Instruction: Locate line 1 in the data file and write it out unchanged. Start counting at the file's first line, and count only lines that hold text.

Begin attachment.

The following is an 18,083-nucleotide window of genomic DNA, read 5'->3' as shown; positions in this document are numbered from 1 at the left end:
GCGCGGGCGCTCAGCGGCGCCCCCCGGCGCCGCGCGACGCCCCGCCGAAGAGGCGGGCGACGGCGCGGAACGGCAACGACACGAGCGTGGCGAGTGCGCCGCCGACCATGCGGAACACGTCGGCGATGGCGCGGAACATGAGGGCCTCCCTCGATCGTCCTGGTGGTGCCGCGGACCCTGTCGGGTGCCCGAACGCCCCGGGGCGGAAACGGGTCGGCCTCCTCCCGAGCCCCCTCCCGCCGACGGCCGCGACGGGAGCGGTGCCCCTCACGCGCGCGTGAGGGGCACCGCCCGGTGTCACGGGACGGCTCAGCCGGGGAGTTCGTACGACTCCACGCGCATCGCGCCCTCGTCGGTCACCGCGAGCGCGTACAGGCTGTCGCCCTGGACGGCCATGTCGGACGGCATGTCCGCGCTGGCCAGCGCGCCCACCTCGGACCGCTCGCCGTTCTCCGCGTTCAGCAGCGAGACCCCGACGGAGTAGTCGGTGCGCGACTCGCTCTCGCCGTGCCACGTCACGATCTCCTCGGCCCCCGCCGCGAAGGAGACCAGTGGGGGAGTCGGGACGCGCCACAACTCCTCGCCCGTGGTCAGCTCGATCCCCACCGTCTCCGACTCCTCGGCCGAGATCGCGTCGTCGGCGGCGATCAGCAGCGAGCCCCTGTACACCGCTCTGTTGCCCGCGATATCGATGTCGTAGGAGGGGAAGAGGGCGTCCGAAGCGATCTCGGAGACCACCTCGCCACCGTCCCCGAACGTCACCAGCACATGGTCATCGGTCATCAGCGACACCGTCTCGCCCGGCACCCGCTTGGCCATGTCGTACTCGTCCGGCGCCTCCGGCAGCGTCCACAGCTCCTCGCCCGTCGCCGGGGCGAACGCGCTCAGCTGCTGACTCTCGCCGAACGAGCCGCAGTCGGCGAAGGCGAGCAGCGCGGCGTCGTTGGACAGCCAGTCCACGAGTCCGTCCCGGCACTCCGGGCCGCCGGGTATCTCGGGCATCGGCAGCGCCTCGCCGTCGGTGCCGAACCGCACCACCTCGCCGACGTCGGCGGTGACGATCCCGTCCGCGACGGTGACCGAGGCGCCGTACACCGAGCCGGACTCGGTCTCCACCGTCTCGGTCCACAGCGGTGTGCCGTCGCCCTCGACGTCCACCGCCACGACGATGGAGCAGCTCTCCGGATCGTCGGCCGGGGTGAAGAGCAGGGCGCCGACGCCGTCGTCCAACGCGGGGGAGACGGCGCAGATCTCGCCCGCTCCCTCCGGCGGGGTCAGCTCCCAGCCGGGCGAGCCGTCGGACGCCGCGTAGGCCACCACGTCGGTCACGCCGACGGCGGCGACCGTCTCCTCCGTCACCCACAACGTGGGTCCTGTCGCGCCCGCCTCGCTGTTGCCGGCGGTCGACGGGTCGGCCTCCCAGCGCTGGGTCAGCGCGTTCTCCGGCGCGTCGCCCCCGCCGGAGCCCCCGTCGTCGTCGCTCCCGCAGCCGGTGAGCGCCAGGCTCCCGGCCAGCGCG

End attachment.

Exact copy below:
The following is an 18,083-nucleotide window of genomic DNA, read 5'->3' as shown; positions in this document are numbered from 1 at the left end: